디스 이즈 40 (This Is 40) 다시보기 리뷰
- Film: This is 40
- Starring: Paul Rudd (Our Idiot Brother), Leslie Mann (The Change-Up) and Albert Brooks (Drive)
- Director: Judd Apatow (Funny People)
- U.S. Release: December 21st, 2012 (Rated R)
- Genre: Comedy
- Runtime: 134 minutes
When it comes to director Judd Apatow's work, he has an interesting and particular vision. His irregular, yet carefully honed, style is both peculiar and fascinating all at the same time. He's a living conundrum. His major motion picture debut came in the form of the raunchy tale The 40 Year Old Virgin, which is admittedly one of my favorite comedies of the 2000s. He then followed up with the $200 million comedy Knocked Up, an occasionally vulgar but far more sensitive brand of humor. However, it was Apatow's third feature that got everyone caught in a tailspin. 2009's deceptively titled Funny People yielded less laughs and alienated moviegoers by running nearly two and a half hours long and addressing such weighty topics like death and cancer. Living with a dark cloud over his head ever since, audiences want to know if Apatow's newest spin-off film, This is 40, is more like its originator Knocked Up, or its predecessor Funny People. Truth be told, it's somewhere in between.
This is 40 revisits the erratic and dysfunctional married lives of Pete (played by Paul Rudd) and Debbie (played by Apatow's wife, Leslie Mann). As they both reach the pivotal age of 40, the couple agrees to take a happier and stress-free approach through the next phase of life. But when news of Pete's failing record label leads to financial instability for their family, lies begin to accumulate and the couple quickly learns that there's no escaping the hardships of life and marriage.
Judd Apatow's upcoming release, This is 40, proves to be a successful turn and step forward on his path back to previously reached heights. Illustrating a fearless disregard for the two-hour threshold, the director once again attempts to bridge the divide between comedy and drama. But make no mistake about, This is 40 is clearly a comedy first. At its brittle heart and center are leading stars Leslie Mann and Paul Rudd who prove to be adequate but imperfect. In fact, This is 40 looks past its main couple and succeeds on behalf of its strong collection of eclectic supporting characters. Excellent performances from the likes of Albert Brooks, Jason Segel, Megan Fox and Chris O'Dowd help the audience to ease their way through a sometimes bumpy ride. Brooks shines brighter than the rest and delivers a large portion of the film's most memorable moments. The jokes are fresh and consistent and you can rest assured that there's no shortage of laughs here. And while This is 40 doesn't quite measure up to the glaring success of past works such as The 40 Year Old Virgin and Knocked Up, the film in a refreshing return to a comedy-first outlook that's made Apatow a household name.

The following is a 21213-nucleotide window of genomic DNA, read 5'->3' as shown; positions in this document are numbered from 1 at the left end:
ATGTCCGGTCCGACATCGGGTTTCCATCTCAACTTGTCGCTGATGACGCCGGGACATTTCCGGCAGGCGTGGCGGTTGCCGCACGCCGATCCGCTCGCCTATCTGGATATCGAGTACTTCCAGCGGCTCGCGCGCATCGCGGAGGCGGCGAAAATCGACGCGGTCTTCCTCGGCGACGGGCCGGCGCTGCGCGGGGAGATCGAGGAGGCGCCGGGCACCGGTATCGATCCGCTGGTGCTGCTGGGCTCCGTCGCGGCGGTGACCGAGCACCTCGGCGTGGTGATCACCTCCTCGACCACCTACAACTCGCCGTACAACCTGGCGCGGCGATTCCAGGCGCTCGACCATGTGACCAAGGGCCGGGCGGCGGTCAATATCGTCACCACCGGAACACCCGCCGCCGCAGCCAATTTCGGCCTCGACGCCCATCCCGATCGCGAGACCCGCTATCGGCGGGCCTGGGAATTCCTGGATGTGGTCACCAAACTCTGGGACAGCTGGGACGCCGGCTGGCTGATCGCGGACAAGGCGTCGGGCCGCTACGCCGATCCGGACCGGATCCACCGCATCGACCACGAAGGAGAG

Although This is 40 is definitely a step in the right direction, the feature has many distinct faults. For starters, it becomes quite irksome to spend two hours and fifteen minutes watching a couple complain about money issues while they drive around in BMWs and throw extravagantly catered parties. The whole first-world "woe is me" routine ultimately makes it difficult to sympathize with Pete and Debbie's onscreen dilemmas. Furthermore, Apatow's undulating script makes for a roller-coaster ride of up and down moments between the leading couple. This is 40 becomes a repetitive sequence of problem/solution ... problem/solution ... problem/solution ... almost to the point of ad nauseam. Still, despite all of its visible flaws, This is 40 contains the appropriate amount of laughs and strong cameo's (a job well done to Philadelphia Flyers Scott Hartnell and Ian LaPerriere - see below) to keep you engaged from start to finish.
This Christmas writer and director Judd Apatow brings us, This is 40, a hysterical comedy that translates well to the big screen. As imperfect as it is, the film marks a solid return for Apatow who really soured a large portion of audiences with his 2009 overly-dramatic dud Funny People. Still young and energetic, Apatow expects a long and prosperous career in the business. While he demonstrates a unique ability to generate a heartfelt comedy, Apatow's future success hinges on the type of stories he decides to tell. Sticking to a humor-first approach has benefited him in the past and benefits him now with This is 40. But despite its likability, there's no reason to rush to theatres to see this overly-long laugh fest. While This is 40 is a slightly above average movie experience, perhaps it's best suited for a Friday night movie rental.